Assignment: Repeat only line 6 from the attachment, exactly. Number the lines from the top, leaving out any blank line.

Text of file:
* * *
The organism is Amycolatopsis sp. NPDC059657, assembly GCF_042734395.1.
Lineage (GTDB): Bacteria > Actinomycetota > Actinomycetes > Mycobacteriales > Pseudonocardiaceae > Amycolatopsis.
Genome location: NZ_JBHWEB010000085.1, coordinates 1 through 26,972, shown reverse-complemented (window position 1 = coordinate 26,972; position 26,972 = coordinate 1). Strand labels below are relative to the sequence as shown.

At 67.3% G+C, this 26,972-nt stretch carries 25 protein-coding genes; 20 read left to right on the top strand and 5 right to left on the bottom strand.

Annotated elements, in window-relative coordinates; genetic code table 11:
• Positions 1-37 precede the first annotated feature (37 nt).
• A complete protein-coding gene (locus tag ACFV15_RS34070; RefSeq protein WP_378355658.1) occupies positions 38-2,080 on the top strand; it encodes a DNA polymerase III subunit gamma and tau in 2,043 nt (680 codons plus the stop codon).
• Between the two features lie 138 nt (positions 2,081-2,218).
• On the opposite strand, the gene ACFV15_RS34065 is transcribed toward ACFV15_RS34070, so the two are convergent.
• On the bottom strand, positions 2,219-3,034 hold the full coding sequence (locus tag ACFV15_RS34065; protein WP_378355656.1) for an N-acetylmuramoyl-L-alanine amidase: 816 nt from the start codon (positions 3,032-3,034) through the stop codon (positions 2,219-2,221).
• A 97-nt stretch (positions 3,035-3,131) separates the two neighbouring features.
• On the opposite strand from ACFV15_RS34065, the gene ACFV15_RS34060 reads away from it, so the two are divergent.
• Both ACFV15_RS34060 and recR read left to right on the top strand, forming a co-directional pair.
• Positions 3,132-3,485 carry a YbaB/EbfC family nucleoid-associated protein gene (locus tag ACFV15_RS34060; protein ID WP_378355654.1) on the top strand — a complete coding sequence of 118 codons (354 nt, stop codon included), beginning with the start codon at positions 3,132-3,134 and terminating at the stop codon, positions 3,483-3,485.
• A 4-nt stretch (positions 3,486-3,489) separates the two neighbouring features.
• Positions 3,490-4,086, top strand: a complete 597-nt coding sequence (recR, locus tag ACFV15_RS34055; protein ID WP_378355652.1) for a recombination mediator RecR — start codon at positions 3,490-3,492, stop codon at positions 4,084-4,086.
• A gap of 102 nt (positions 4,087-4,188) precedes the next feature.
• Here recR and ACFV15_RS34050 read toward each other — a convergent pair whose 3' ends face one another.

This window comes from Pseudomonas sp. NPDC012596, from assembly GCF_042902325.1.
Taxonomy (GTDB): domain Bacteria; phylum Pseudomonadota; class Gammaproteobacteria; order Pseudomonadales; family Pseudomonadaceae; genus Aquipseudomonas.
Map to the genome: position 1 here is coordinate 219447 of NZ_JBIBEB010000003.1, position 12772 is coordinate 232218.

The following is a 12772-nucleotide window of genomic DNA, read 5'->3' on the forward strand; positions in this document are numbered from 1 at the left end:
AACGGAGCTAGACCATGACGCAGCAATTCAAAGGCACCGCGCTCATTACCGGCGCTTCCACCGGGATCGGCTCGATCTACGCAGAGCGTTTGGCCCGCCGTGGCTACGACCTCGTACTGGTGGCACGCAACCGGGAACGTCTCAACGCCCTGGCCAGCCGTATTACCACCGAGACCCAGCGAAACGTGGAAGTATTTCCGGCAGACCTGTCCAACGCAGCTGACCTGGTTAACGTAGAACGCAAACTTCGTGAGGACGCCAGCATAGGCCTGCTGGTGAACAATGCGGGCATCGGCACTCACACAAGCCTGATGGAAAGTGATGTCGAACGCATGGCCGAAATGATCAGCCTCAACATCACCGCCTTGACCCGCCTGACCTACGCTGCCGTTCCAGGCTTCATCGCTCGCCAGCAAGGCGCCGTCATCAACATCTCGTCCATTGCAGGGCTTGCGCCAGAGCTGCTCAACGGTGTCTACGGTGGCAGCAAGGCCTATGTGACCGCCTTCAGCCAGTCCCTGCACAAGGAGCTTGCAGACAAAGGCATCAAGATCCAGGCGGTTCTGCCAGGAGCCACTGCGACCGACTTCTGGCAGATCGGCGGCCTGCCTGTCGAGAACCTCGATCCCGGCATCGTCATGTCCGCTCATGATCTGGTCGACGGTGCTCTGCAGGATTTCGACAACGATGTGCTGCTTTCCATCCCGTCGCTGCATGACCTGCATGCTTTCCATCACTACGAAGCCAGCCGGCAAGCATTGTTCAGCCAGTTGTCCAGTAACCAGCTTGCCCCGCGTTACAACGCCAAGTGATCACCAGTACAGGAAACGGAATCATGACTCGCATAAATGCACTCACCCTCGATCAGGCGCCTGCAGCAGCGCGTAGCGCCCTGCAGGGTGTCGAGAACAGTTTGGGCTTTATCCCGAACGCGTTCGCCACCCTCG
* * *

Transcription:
• Positions 1-37 precede the first annotated feature (37 nt).